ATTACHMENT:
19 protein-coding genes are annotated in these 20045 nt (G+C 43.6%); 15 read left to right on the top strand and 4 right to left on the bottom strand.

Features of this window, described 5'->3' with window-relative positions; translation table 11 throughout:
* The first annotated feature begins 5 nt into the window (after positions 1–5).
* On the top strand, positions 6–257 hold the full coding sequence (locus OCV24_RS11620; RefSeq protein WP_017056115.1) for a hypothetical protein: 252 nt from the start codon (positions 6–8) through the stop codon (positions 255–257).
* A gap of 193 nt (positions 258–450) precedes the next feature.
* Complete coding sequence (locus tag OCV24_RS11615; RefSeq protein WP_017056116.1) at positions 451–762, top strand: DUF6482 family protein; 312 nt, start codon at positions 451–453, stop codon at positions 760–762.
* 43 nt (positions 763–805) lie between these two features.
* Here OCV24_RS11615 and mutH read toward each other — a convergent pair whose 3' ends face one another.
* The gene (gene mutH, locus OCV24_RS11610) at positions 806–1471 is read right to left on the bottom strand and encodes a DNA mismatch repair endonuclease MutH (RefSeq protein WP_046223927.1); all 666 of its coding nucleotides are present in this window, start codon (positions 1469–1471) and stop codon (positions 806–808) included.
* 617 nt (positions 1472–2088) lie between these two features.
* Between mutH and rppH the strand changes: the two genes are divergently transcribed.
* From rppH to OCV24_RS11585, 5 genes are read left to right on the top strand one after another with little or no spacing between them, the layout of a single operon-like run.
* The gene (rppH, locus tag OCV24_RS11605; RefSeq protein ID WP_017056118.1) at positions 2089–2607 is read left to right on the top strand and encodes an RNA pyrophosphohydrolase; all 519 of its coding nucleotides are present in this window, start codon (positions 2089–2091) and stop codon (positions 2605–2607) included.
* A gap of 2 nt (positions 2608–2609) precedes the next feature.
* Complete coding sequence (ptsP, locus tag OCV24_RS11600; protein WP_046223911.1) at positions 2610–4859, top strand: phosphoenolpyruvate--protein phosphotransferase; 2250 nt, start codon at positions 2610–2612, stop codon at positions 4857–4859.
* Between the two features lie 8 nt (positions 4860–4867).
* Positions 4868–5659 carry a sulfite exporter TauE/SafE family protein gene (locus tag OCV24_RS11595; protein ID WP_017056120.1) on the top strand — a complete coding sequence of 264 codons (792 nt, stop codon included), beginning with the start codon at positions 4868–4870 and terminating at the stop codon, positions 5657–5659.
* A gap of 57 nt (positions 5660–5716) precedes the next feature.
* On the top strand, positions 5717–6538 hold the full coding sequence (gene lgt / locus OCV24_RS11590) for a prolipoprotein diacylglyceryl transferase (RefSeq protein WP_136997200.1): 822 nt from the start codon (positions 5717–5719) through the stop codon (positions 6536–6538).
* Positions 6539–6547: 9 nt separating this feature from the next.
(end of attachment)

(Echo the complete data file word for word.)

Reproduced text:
19 protein-coding genes are annotated in these 20045 nt (G+C 43.6%); 15 read left to right on the top strand and 4 right to left on the bottom strand.

Features of this window, described 5'->3' with window-relative positions; translation table 11 throughout:
* The first annotated feature begins 5 nt into the window (after positions 1–5).
* On the top strand, positions 6–257 hold the full coding sequence (locus OCV24_RS11620; RefSeq protein WP_017056115.1) for a hypothetical protein: 252 nt from the start codon (positions 6–8) through the stop codon (positions 255–257).
* A gap of 193 nt (positions 258–450) precedes the next feature.
* Complete coding sequence (locus tag OCV24_RS11615; RefSeq protein WP_017056116.1) at positions 451–762, top strand: DUF6482 family protein; 312 nt, start codon at positions 451–453, stop codon at positions 760–762.
* 43 nt (positions 763–805) lie between these two features.
* Here OCV24_RS11615 and mutH read toward each other — a convergent pair whose 3' ends face one another.
* The gene (gene mutH, locus OCV24_RS11610) at positions 806–1471 is read right to left on the bottom strand and encodes a DNA mismatch repair endonuclease MutH (RefSeq protein WP_046223927.1); all 666 of its coding nucleotides are present in this window, start codon (positions 1469–1471) and stop codon (positions 806–808) included.
* 617 nt (positions 1472–2088) lie between these two features.
* Between mutH and rppH the strand changes: the two genes are divergently transcribed.
* From rppH to OCV24_RS11585, 5 genes are read left to right on the top strand one after another with little or no spacing between them, the layout of a single operon-like run.
* The gene (rppH, locus tag OCV24_RS11605; RefSeq protein ID WP_017056118.1) at positions 2089–2607 is read left to right on the top strand and encodes an RNA pyrophosphohydrolase; all 519 of its coding nucleotides are present in this window, start codon (positions 2089–2091) and stop codon (positions 2605–2607) included.
* A gap of 2 nt (positions 2608–2609) precedes the next feature.
* Complete coding sequence (ptsP, locus tag OCV24_RS11600; protein WP_046223911.1) at positions 2610–4859, top strand: phosphoenolpyruvate--protein phosphotransferase; 2250 nt, start codon at positions 2610–2612, stop codon at positions 4857–4859.
* Between the two features lie 8 nt (positions 4860–4867).
* Positions 4868–5659 carry a sulfite exporter TauE/SafE family protein gene (locus tag OCV24_RS11595; protein ID WP_017056120.1) on the top strand — a complete coding sequence of 264 codons (792 nt, stop codon included), beginning with the start codon at positions 4868–4870 and terminating at the stop codon, positions 5657–5659.
* A gap of 57 nt (positions 5660–5716) precedes the next feature.
* On the top strand, positions 5717–6538 hold the full coding sequence (gene lgt / locus OCV24_RS11590) for a prolipoprotein diacylglyceryl transferase (RefSeq protein WP_136997200.1): 822 nt from the start codon (positions 5717–5719) through the stop codon (positions 6536–6538).
* Positions 6539–6547: 9 nt separating this feature from the next.